This is a classic for learning about design and its sometimes unintended consequences. I read it years ago and I still think about it every time I’m in an elevator. It’s a great introduction to a designer’s responsibility and designing in the real world for actual humans, who can make mistakes and surprising choices about how to use the designs you create. — Genevieve Gaudet, Designer

More recommendations from the team
• The Unexotic Underclass
• Open Government: Collaboration, Transparency, and Participation in Practice
• Everybody Hurts: Content for Kindness
• Poverty Interrupted: Applying Behavioral Science to the Context of Chronic Scarcity [PDF]
• Designing for Social Change: Strategies for Community-Based Graphic Design
• Making Comics: Storytelling Secrets of Comics, Manga, and Graphic Novels
• The New New Journalism: Conversations with America’s Best Nonfiction Writers on their Craft
• The Furious Improvisation: How the WPA and a Cast of Thousands Made High Art out of Desperate Times
• The Effective Engineer: How to Leverage Your Efforts In Software Engineering to Make a Disproportionate and Meaningful Impact
• Effective DevOps: Building a Culture of Collaboration, Affinity, and Tooling at Scale"
nava  books  booklists  design  education  health  healthcare  sawyerhollenshed  jayz  susanleighstar  shahwang  geoffreybowker  decoded  jamescscott  seeinglikeastate  susancain  introverts  quiet  thomaspiketty  economics  melissafaygreene  civilrrights  socialjustice  creativity  edcatmull  amyallace  pixar  teams  readinglists  toread  howwethink  thinking  danielkahneman  government  richardthaler  casssunstein  atulgawande  tracykidder  medicine  checklists  process  michaelnygard  software  ui  ux  democracy  donalnorman  devops  improvisation  collaboration  sfsh  journalism  kindness  socialchange  transparency  participation  participatory  opengovernment  open 
may 2017 by robertogreco
4 years "real" — Funomena
"two very different games that each aim to express the same core messages about community, empathy, and the ultimate value of every person on this planet."



"Making games is a process of creative discovery - embracing the unknown. With each challenge, we have learned new ways to collaborate, to face uncertainty and most importantly to accept our own mistakes and failures as a part of the learning process that makes each of us better colleagues and creatives."



"Most importantly, the process of making art together helps us grow as individuals, capable of dealing with the ups and downs that naturally emerge while solving difficult problems, together, as a team."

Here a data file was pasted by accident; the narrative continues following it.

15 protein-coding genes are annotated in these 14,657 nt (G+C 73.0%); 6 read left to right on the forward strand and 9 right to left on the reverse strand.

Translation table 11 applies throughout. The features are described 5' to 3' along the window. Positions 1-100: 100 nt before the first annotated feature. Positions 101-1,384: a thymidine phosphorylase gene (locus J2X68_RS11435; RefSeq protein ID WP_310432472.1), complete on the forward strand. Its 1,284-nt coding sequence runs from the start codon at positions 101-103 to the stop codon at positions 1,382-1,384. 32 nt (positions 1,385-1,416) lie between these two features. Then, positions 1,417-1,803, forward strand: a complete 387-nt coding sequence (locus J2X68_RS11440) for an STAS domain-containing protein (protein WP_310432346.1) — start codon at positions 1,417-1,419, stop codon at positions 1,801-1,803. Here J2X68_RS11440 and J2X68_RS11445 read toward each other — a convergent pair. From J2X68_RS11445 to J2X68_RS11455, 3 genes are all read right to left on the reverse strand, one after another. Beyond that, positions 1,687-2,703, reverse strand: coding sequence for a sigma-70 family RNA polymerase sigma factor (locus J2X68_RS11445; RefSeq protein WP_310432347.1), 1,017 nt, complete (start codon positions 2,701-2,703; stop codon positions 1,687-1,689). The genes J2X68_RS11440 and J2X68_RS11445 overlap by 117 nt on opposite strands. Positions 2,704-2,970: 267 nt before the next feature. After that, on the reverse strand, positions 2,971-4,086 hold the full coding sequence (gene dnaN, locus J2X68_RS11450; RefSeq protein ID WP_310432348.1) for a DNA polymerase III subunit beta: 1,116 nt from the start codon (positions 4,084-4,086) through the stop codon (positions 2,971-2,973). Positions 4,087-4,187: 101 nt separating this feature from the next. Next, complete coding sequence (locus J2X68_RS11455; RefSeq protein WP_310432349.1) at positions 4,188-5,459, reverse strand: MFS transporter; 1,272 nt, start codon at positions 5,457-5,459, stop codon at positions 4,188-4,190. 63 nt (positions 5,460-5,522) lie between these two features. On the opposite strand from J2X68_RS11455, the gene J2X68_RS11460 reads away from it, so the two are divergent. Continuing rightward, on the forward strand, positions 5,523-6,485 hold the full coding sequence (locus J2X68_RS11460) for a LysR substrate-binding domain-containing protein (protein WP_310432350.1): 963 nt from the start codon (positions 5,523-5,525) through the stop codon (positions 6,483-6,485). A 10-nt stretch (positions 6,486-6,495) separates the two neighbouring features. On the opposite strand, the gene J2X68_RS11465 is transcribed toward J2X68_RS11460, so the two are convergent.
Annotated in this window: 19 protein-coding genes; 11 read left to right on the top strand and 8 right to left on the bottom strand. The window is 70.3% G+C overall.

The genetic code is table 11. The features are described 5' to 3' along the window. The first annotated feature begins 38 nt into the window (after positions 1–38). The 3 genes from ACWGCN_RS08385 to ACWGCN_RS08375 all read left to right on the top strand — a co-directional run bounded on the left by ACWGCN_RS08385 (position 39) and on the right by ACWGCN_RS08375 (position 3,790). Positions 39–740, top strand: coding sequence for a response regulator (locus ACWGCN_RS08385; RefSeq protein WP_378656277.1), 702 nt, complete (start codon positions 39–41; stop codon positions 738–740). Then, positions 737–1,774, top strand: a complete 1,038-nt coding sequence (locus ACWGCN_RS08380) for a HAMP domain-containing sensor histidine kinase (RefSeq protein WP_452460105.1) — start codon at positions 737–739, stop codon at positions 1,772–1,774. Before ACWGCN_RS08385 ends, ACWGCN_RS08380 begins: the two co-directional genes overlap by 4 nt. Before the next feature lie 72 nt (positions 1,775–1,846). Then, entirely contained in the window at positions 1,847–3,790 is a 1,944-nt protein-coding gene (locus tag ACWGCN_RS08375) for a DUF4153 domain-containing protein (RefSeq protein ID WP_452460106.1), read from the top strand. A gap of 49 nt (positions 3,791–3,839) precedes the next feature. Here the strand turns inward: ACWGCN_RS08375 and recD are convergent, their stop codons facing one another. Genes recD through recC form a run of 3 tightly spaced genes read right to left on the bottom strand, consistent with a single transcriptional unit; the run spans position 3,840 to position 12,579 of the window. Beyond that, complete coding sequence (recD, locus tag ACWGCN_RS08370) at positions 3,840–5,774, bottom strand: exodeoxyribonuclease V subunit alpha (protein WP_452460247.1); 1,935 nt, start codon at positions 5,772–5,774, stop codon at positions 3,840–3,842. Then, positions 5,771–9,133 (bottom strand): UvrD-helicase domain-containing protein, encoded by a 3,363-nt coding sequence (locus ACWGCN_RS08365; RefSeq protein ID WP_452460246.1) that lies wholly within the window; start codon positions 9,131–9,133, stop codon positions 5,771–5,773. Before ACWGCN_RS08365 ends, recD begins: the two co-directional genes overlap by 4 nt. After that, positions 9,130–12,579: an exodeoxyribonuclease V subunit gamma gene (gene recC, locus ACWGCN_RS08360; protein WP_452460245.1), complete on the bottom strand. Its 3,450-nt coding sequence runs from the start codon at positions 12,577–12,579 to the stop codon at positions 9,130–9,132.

funomena  robinhunicke  teams  collaboration  2017  discovery  creativity  empathy  games  gaming  videogames  problemsolving  community  personhood  uncertainty  mistakes  process  howwelearn  learning 
april 2017 by robertogreco
After years of intensive analysis, Google discovers the key to good teamwork is being nice — Quartz
[via: https://workfutures.io/message-ansel-on-overwork-jenkin-on-the-workplace-cortese-on-stocksy-mohdin-on-project-3cb6502c79a8 ]

"Google’s data-driven approach ended up highlighting what leaders in the business world have known for a while; the best teams respect one another’s emotions and are mindful that all members should contribute to the conversation equally. It has less to do with who is in a team, and more with how a team’s members interact with one another.

The findings echo Stephen Covey’s influential 1989 book The 7 Habits of Highly Effective People: Members of productive teams take the effort to understand each other, find a way to relate to each other, and then try to make themselves understood."
2016  google  work  niceness  kindness  labor  teams  howwework  commonsense  understanding  administration  leadership  management  sfsh  conversation  productivity  projectaristotle 
july 2016 by robertogreco
Rule of Three and other ideas
"and other handy thoughts: so many folks have asked me for a "quick start" set of rules for the design of 3rd Millennium learning spaces...
... this Rule of Three section and some of the other ideas here (see top of this page), have all been well received in conferences, seminars and most importantly adopted / shared with success by practitioners. These are proven, working ideas, so I thought it was time to park some of them on a web page:

***

rule of three - physical